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As you may have heard, Colorado is best when Josh Scott is dominating and has good shooting around him. There is no secret that the Buffs rely on such. What people seem to forget or fail to realize is that the Buffs might be the best rebounding team in the country. In the 68-team field, not one has more total rebounds than the Buffs, and only Baylor and West Virginia (major conference teams only) have more offensive rebounds.

A common stat has been used to dissuade people from picking the Buffs to beat UConn. That stat, so happily flaunted on ESPN, is that Colorado has been outscored per possession over their last 18 games. Ah, if only CU didn't have the monster offensive rebounders who consumed missed shots like suburbanism consumes farmland. Ah, if only those low-percentage, high-quantity tip shots  -- which count as whole possessions -- didn't inflate that figure.

Connecticut plays excellent team defense. With great individual defenders in Daniel Hamilton and Amida Brimah, and the great mind of coach Kevin Ollie, that should be no surprise. Their defense on 2-point field goal attempts is especially good, and that's mostly because of their collapsing interior strategy and the superb rim protection of Amida Brimah. They face tons of misses from up close, so offensive rebounding will be key for the Buffs.

As good at defense UConn is, they aren't the best rebounding team around. They're good, just not that good. Not good enough to not get smashed by the Buffs on the glass. Daniel Hamilton is far and away their best rebounder. His 26% defensive rebounding rate is significantly higher than Scott (21%) or Gordon's (18%). For comparison, Andre Roberson's career rate was around 28%.

However, Hamilton will most likely be matched up on the sharpshooting King (or Fletcher), who will gladly command attention on the perimeter. With Hamilton being drawn away from the basket, the Buffs will have an easier time boxing him out and securing offensive rebounds themselves.

With Hamilton on him, King (or Fletcher) might be reduced to nothing more than a floor spacer. If he's unable to contribute offense efficiently, the Buffs will look to Fortune as a secondary scorer. We all know Fortune is deadly when his shots are falling and suicidal when they're not. If the game a stalemate, Fortune can win it or lose it, depending on how his shooting and ball security. Rodney Purvis will likely guard him. Purvis is solid, but he isn't one to force turnovers, which means that if Fortune is going (literally) throw away this game, it will likely be unforced.

Also of note, UConn's best strength on defense is forcing bad 2-point attempts. Of course, Colorado is atrocious from 2-point range. Josh Scott and Tory Miller are the only Buffs to have a 2-point field goal percentage of over 45%. At this point, playing against a great interior defense and a mediocre one makes no real difference. So, uh, Colorado is so bad at a vital basketball skill that they've essentially nullified the others team's best attribute. Hi ho.

The main source of their great 2-point defense, UConn's Brimah is a stellar interior defender. Many believe that he can essentially nullify Colorado's best attribute, which is the post play of Josh Scott. If Brimah does shut down Scott, this game is over unless Josh Fortune and King make double digit three-pointers between them. But I don't think Brimah can do this.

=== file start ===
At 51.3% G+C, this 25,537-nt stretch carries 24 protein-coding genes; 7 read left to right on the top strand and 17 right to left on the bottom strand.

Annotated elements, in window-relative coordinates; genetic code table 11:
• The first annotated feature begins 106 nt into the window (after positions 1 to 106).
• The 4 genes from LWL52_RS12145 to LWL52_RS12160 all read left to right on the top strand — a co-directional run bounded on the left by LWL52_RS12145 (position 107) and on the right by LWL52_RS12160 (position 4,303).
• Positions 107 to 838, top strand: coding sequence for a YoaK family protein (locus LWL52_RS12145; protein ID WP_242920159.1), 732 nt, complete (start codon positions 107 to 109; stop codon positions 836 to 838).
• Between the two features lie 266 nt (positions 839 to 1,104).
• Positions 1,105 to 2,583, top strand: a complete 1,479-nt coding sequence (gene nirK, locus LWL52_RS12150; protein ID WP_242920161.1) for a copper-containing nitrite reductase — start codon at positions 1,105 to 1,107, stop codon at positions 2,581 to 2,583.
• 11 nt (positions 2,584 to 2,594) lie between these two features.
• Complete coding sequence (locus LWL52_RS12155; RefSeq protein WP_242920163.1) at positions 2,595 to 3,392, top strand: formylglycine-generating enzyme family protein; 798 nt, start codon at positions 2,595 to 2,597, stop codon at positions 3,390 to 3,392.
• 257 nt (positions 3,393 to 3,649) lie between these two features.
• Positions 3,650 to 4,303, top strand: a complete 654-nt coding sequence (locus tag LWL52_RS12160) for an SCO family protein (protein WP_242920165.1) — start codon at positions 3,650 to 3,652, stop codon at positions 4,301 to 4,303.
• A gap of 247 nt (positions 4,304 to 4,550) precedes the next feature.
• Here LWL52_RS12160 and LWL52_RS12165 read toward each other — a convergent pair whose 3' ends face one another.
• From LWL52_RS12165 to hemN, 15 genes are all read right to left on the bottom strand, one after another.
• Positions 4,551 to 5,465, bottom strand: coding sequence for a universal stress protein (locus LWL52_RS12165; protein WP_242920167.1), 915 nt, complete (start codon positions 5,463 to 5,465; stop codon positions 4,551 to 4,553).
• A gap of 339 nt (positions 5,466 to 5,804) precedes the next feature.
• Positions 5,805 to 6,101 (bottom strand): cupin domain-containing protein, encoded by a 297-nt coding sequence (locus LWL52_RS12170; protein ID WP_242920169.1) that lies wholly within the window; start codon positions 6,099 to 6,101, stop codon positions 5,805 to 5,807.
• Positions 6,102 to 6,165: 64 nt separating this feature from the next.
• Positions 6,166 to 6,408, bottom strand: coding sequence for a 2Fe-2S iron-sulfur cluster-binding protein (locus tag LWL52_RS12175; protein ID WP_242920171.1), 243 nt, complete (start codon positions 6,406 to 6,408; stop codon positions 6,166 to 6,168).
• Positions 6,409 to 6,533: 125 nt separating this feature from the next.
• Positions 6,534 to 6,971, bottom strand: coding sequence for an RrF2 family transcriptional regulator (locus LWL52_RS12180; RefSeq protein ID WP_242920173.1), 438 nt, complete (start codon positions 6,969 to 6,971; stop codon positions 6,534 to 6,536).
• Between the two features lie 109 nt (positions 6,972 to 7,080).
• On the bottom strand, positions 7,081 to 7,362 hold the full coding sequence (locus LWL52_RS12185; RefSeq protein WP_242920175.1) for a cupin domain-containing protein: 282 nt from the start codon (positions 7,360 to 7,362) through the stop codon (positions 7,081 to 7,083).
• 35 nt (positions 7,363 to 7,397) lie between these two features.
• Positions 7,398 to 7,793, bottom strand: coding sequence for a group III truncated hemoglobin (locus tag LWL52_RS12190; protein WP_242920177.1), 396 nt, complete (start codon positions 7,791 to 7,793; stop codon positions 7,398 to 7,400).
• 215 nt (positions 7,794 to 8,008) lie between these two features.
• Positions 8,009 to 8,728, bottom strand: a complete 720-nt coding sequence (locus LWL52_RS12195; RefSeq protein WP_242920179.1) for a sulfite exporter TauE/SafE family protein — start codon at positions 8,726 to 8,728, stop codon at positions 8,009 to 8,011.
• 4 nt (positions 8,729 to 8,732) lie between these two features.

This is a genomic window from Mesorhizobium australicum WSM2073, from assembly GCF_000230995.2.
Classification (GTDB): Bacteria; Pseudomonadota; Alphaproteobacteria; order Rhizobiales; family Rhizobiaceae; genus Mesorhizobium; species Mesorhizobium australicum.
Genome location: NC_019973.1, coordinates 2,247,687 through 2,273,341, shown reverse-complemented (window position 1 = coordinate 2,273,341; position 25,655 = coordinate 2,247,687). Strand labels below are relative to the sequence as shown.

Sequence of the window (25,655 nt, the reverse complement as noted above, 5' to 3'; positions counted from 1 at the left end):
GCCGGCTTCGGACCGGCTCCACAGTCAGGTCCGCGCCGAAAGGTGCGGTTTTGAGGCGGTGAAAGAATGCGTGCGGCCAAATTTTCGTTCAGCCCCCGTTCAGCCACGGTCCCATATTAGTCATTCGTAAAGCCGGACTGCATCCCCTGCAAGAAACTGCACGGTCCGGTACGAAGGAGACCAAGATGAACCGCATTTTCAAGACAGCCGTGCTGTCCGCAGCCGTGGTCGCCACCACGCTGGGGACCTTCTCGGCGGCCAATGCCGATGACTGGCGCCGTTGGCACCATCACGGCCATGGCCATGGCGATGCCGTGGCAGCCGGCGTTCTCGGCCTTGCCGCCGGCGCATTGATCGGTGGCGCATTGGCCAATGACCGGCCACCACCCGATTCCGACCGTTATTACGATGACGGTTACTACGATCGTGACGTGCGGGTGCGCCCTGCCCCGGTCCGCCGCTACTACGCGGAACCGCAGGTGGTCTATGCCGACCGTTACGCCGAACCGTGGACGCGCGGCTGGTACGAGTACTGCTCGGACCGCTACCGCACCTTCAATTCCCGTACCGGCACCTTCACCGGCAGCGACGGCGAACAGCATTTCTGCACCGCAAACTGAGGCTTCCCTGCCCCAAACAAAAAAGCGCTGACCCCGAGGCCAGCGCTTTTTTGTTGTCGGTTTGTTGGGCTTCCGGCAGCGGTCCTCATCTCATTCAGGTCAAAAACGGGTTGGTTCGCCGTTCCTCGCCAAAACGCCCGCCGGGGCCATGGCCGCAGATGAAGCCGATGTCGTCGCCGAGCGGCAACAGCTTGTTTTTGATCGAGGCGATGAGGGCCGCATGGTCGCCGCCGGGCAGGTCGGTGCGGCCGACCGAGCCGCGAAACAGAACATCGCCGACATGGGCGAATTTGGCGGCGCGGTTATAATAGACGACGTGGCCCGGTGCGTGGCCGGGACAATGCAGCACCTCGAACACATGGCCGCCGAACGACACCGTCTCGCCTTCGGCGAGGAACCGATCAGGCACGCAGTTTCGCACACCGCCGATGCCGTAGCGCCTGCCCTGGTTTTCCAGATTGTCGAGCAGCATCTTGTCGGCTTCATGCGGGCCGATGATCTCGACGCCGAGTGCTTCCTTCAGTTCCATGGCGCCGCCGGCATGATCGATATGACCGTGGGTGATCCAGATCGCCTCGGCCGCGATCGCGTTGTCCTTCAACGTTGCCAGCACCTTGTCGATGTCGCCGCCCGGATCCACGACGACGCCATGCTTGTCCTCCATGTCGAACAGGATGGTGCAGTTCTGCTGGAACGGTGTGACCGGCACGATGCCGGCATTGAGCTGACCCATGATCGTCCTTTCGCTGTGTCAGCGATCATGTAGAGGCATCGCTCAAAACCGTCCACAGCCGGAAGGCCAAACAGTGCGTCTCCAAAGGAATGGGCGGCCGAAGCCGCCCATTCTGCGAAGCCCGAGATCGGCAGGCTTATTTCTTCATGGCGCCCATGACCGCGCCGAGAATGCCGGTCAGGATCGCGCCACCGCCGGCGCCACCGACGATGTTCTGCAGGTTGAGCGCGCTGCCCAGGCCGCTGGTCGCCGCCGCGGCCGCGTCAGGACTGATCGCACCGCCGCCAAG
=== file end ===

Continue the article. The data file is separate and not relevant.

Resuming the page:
Josh Scott seems to play his best when matched up with a defensive stalwart. This isn't because he suddenly morphs into Hakeem Olajuwon when a great defender is on him, or anything. It's because of the opposing coaches' game plan. When they have an ace interior defender, they're a million times more likely to play Scott one-on-one. But because Josh Scott might be the best post scorer in the country (you could argue for Jakob Poeltl), it doesn't really matter who is guarding him. Sean Miller thought Kaleb Tarczewski and Dusan Ristic could handle Scott, but they got gashed in their first meeting. That would be why Arizona crashed hard on Scott post ups in the Pac-12 tournament.

Moreover, when Scott has a defender on an island, he loves to go right at them to try to draw fouls. This is a good time to mention that Brimah and Phil Nolan, UConn's defensive specialist center, are rather foul prone. If those two get into foul trouble, UConn has no one who can realistically defend Scott.

The Huskies could go into a zone, which always seem like a smart thing to do against Colorado, given their past struggles. However, zone defense is more susceptible to three-pointer barrages than any other defense there is, and in the freaky land of March Madness where simple variance sees the end of seasons, that's dangerous. And then you remember that CU was the best three-point shooting team in the country and Josh Scott can still destroy a zone. I don'twant UConn to play a zone because I don't trust the Buffs' shooters enough, but they should be enough of a threat for Ollie to second guess his strategy.

If the Buffs are able to exploit UConn's man defense enough to warrant a switch to zone defense, they will be in good shape. If the Buffs are then able to exploit UConn's zone defense, they will move on to play Austin Peay for chance at the Sweet Sixteen.


Colorado 69, Connecticut 63